April 6, 2010
Hot Spots: Catcher, Second Base, and Shortstop
With the lack of depth at shortstop, many fantasy players who missed out on the early-round names are filling the position with one-category speedsters like Elvis Andrus and Alcides Escobar who will not kill you in AVG and runs and will contribute heavily in steals. Lost in this legitimate strategy is Marco Scutaro, a guy who does not have speed to burn but provides better balance in his categories. As of this writing, Scutaro is owned in only 62% of ESPN leagues, despite coming off a career year in which he scored 100 runs, batted .280+, and stole 14 bags. None of those stats are groundbreaking in traditional roto leagues, but they are worthy of a player who should do a bit more than ride the fantasy team pine.
The reasoning against Scutaro lies in the outlier 13.2% BB% which fuelled Scutaro's impressive .379 OBP and got him on base to score those runs. Since he had never walked at that kind of rate before, I imagine many wrote him off as bench fodder for 2010. The truth is that Scutaro only changed one thing in his approach: he stopped swinging at pitches both outside and inside the strike zone, a very repeatable change. Scutaro dropped his swing rate in the zone from the low 60% to 55.2%, allowing him to see more pitches and draw more walks. When he does swing, he has no issues making contact, yielding a consistent, if unimpressive AVG. PECOTA projects the move to Fenway should keep his AVG inflated in the .280 range. Batting with his OBP skills at the bottom of the Red Sox lineup puts him in front of good hitters in Jacoby Ellsbury and Dustin Pedroia, ensuring that Scutaro will once again provide decent run totals. Given the consistency of Scutaro's contact and plate discipline, his contributions should be more assured than the performances of younger, upside-laden shortstops.
Of the two catchers on Oakland's 25-man roster on Opening Day, one is an unusually sturdy and unexciting choice, while the other is a strange player with some interesting potential. Marc Normandin ranked Kurt Suzuki in the three-star tier in his catcher rankings primarily because of his excellent durability; Suzuki has gathered up 588 (3rd among all catchers) and 614 PA (second) in 2008 and 2009 respectively. He is a solid bet for another 600 PA, which would give a strong boost to his counting stats despite a below-average offensive repertoire. Unlike the average catcher, Suzuki's decent contact skills (career 87.2% contact rate) guarantee him a solid AVG even with a low BABIP. ESPN has him owned in only 72% of leagues, which means he and his durbability (with perhaps even slight upside, if you believe PECOTA) may still be underrated.
Oakland is probably counting on that durability as well, because Jake Fox cannot be considered more than a part-time option defensively at catcher. Fox spent last season with the Cubs and showed one major tool: power. In just 241 PA, he drove 11 HR (off a not-absurd 13.3% HR/FB%) and drove in 41 runs. He doesn't do much else well, and that includes displaying plate discipline; Fox swung at 56.7% of all pitches he saw, including 37.7% of pitches out of the zone. This manifested in an awful 5.6% BB%. Still, PECOTA likes the power enough to project 14 HR in only 327 PA. Lacking other skills, he would be a poor option at first or third base, but at catcher he looks far more appealing as a waiver wire pickup in AL leagues or in deeper mixed leagues. Even with Suzuki in front of him, Heater Expert Melissa Lockard has him spending a lot of time covering first and DH, and with Jack Cust recently designated for assignment, this can only increase Fox' playing time.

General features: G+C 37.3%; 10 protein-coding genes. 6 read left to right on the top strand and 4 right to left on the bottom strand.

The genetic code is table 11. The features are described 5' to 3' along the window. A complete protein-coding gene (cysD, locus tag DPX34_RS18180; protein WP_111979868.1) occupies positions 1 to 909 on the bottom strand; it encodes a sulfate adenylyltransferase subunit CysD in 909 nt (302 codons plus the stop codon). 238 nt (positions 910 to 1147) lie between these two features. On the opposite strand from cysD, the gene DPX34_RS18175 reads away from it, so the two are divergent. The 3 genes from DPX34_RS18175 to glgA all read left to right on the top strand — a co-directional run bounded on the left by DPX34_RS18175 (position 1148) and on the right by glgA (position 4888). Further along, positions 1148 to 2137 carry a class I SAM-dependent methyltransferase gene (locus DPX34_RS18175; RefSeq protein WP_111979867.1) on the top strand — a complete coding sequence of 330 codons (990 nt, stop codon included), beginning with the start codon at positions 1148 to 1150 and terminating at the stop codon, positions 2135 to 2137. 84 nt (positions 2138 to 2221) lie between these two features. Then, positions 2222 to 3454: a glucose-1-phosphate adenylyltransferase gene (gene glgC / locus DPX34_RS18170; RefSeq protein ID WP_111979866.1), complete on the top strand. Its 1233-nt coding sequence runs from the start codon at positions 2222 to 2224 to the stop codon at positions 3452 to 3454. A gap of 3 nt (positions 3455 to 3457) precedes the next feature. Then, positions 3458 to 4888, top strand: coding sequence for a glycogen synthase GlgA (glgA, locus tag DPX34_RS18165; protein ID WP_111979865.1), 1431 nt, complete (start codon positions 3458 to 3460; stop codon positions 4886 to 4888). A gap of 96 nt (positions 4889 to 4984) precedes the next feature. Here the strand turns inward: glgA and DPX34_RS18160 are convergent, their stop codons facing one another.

When Ian Desmond tore up the final month of the season with a .298 TAv, most fans expected him to start Opening Day in 2010. That made the offseason signing of free agent second baseman Adam Kennedy all the more confusing. It seems Desmond's continued torrid pace in Spring Training won him the shortstop job, squeezing Christian Guzman to the bench. Heater expert Paul Bugala has Guzman still taking 25% of the playing time at second and 20% of the PT at short along with snagging 10% of the PT in both corner outfield spots in an effort to fit his bat into the lineup.
While Desmond has done nothing but rake at the big league level, PECOTA is unimpressed, pegging him for a below-average season for a shortstop. His biggest contributions are likely going to be in HR (projected at 15.5 HR/600 PA) and steals (projected 15 steals in 580 PA). But with just a .248 projected AVG and a lack of extensive track record for success in the minors, you are probably better off getting one of the one-category speedy shortstops even in your deeper NL leagues. Desmond also has some concerns on defense, where he is generally considered poor at shortstop; an early ugly performance on defense may leave him on the bench and with less playing time. Guzman has always been good for a solid AVG between .280-.300, but he is allergic to walks (career BB% of 4.5%) and thus struggles to post even an average OBP. With playing time, he'll benefit from batting in front of Ryan Zimmerman and Adam Dunn, but that is in limbo at the moment. Keep an eye on Desmond's continued performance, as he may be worth a bench spot in NL leagues if he can stick at short. If he declines, Guzman can help in two categories if you're in dire need.
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